While clinical research furthers its quest in proving psychedelics’ potential in treating a variety of psychiatric disorders, the debate now is the importance of psychological support in trials investigating psychedelic-assisted therapy.
In the last three years, there were at least a hundred conferences in the United States focusing on the latest advancements in psychedelic research and medicine. While most of the psychedelic substances discussed at these events are currently classified as Schedule 1 drugs by the U.S. Drug Enforcement Administration (FDA), meaning that, outside of clinical research, they are illegal, it sure seems like this may soon change. 2023 has proven to be a pivotal year in pushing psychedelic medicines towards legalization with psychedelic clinical studies nearing Phase 3 trials, which is the last step before FDA approval.
On June 23rd of this year, the FDA published a new draft guidance intended to advise researchers on psychedelic study design when investigating the potential of psychedelics for treating psychiatric conditions.
While some of the outlined principles are reasonable and necessary to support the ethical conduct, integrity and reliability of psychedelic clinical studies, some recommendations have sparked a debate amongst researchers.
In this guidance, the FDA expresses concerns with the psychological support component of psychedelic therapy and encourages sponsors to justify its presence during and after administering the drug. It also urges them to describe any trial design elements intended to reduce potential bias or “to quantify the contribution of psychotherapy to the overall treatment effect.” These reservations are built upon their belief that psychotherapy or psychological support complicate the assessment of efficacy and labeling of the psychedelic treatment/compound. The FDA also recommends that there should be alternate trained professionals providing psychological support during and post-treatment since the monitors can easily identify the participants who have received the psychedelic treatment and those who have been administered a placebo.
Some critics are concerned that the guidance does not clearly understand the role of psychological support in psychedelic treatments, something that many academics in the psychedelics space consider to be a key variable to treatment sustained success. Numerous psychedelic facilitators and practitioners tend to agree that building rapport and trust with the patient is a key factor in optimizing treatment outcomes. So wouldn’t changing the aftercare staff disturb the efficacy of the treatment process, or at least slow it down? And wouldn’t limiting psychological support reduce patient response? After all, the goal of psychedelic-assisted therapy is to provide a necessary and efficacious solution to people diagnosed with mental health conditions.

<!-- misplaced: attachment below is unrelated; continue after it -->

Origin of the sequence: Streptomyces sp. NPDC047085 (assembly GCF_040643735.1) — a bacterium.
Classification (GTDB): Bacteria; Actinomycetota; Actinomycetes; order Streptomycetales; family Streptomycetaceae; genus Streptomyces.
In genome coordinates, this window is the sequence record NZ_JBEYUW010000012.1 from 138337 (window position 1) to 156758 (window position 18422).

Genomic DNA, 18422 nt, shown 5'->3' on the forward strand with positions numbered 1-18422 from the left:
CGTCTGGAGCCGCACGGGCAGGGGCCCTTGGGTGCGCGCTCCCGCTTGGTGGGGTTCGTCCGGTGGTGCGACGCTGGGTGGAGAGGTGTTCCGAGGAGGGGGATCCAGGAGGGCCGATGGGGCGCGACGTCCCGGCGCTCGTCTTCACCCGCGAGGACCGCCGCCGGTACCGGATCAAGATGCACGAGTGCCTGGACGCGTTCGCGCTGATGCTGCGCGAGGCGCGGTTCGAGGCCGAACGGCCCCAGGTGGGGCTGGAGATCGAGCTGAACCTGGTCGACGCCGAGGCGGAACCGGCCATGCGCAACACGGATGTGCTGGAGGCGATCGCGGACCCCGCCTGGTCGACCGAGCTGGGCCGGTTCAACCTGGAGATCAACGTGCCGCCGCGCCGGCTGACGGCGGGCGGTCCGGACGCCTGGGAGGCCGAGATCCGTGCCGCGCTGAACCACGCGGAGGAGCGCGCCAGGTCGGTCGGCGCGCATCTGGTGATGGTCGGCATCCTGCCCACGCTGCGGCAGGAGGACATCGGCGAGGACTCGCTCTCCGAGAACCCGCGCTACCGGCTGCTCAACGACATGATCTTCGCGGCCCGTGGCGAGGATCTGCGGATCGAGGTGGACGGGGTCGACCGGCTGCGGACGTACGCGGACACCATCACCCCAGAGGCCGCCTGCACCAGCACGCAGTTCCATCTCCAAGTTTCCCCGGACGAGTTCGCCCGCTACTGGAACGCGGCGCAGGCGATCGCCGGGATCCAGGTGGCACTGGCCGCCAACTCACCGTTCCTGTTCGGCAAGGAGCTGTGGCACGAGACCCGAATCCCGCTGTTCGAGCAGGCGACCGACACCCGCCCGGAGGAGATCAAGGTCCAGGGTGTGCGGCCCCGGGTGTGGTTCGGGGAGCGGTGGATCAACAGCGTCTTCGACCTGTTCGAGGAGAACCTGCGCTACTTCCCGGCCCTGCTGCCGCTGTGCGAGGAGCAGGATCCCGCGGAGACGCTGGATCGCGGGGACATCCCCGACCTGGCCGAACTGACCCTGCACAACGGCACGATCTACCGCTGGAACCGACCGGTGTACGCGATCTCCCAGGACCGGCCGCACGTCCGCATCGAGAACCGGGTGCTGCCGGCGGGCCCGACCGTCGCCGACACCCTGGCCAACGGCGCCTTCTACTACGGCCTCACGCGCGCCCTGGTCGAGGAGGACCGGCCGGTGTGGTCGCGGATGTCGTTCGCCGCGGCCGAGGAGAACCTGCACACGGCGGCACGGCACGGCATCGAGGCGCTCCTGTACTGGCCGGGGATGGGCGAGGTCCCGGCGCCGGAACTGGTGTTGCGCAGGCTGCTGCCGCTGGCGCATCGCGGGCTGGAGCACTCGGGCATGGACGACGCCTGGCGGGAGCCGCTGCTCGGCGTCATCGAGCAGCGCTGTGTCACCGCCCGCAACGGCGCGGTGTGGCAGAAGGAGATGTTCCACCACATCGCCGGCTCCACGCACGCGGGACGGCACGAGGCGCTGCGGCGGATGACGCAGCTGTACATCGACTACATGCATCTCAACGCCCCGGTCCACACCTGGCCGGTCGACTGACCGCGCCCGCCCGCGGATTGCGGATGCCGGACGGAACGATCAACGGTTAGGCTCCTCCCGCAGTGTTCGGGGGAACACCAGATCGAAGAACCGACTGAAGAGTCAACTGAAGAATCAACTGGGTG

Tea Petkova, an IFS trained Psychedelic Facilitator who holds a Master’s Degree in Applied Cognitive Neuroscience and works at Mycelia Psilocybin Retreats as a psychedelic practitioner has some concerns about the impact of reduced psychological support.
“Coming from a research background, I understand the need to control for psychotherapy as a mediating variable while investigating the effectiveness of psilocybin on various aspects of mental well-being,” she told Psychedelic Spotlight. “However, from the perspective of a practitioner, I strongly believe that going through preparation, expansion, and integration with the same facilitator builds a level of trust that potentiates and supports the behavioral malleability which psilocybin initiates,” she continued. “Ethically speaking, if there is a need for more information on the specificity of effects that psilocybin has in isolation, this research needs to be conducted in healthy subjects who are not experiencing any mental health diagnoses at the moment of treatment.”